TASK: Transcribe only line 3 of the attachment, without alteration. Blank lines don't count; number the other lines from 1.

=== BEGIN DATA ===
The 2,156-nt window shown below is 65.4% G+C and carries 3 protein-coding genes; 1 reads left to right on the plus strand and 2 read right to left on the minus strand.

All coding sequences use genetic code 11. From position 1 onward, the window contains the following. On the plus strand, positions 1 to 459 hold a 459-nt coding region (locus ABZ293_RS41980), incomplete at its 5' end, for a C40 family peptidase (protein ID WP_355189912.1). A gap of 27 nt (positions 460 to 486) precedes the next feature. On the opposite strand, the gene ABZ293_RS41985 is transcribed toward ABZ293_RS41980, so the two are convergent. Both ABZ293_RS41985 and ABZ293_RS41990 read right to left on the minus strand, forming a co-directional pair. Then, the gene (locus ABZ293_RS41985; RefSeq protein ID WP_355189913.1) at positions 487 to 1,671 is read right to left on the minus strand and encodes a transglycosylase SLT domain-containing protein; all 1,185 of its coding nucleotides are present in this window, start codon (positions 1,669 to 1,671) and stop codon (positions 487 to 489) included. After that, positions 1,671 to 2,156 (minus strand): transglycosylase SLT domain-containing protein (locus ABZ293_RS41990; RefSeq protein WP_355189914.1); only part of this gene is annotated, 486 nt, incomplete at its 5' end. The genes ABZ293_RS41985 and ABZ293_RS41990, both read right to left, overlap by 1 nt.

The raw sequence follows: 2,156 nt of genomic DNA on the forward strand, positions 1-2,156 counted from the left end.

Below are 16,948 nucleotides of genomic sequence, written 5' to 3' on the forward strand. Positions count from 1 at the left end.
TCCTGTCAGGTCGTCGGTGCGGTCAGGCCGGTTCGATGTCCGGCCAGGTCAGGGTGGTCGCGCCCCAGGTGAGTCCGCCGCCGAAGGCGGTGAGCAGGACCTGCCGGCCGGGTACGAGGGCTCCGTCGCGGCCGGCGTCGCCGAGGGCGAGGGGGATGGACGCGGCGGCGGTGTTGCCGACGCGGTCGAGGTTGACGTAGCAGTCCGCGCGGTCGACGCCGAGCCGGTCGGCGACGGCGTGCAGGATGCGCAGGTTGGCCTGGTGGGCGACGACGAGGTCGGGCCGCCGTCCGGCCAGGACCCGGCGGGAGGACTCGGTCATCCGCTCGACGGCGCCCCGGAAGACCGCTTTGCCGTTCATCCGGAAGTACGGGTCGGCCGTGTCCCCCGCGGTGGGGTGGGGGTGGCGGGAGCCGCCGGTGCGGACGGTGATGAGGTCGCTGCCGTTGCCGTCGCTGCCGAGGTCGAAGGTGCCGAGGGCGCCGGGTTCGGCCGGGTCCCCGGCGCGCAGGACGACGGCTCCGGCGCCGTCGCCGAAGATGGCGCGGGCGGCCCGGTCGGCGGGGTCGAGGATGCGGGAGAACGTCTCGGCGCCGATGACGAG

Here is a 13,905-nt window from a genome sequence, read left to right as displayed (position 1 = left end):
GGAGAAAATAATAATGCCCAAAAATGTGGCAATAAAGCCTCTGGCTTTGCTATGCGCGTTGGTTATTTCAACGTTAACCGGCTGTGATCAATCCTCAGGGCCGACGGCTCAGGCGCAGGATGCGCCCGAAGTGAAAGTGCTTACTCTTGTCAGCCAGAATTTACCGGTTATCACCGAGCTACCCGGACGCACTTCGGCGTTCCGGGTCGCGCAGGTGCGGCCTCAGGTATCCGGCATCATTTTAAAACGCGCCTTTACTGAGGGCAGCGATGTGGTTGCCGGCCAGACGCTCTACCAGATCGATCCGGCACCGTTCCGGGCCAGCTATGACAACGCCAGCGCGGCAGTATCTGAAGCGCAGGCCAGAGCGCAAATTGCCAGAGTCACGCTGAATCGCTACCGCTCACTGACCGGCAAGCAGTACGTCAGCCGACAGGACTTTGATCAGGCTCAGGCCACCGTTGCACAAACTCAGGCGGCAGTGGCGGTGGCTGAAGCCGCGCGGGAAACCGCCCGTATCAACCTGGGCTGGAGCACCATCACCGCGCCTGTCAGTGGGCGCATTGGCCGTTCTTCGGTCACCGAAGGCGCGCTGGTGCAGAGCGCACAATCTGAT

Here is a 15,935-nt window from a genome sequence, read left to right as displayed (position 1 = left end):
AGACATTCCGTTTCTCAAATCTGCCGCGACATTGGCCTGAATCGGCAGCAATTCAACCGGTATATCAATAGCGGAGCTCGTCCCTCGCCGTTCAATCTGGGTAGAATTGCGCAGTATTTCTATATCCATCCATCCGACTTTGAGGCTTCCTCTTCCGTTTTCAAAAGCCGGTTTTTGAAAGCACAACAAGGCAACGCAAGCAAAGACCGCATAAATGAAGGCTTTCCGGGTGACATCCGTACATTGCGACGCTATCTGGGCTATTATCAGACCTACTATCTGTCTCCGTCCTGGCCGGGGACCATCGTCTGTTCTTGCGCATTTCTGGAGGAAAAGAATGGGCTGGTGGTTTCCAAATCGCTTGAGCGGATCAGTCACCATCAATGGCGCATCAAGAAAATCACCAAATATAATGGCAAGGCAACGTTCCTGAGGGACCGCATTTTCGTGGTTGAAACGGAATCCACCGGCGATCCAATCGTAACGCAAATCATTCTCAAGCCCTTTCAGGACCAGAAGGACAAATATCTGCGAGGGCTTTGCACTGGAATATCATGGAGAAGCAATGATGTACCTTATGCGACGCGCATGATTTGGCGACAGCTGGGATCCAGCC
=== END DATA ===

The raw sequence follows: 2,156 nt of genomic DNA on the forward strand, positions 1-2,156 counted from the left end.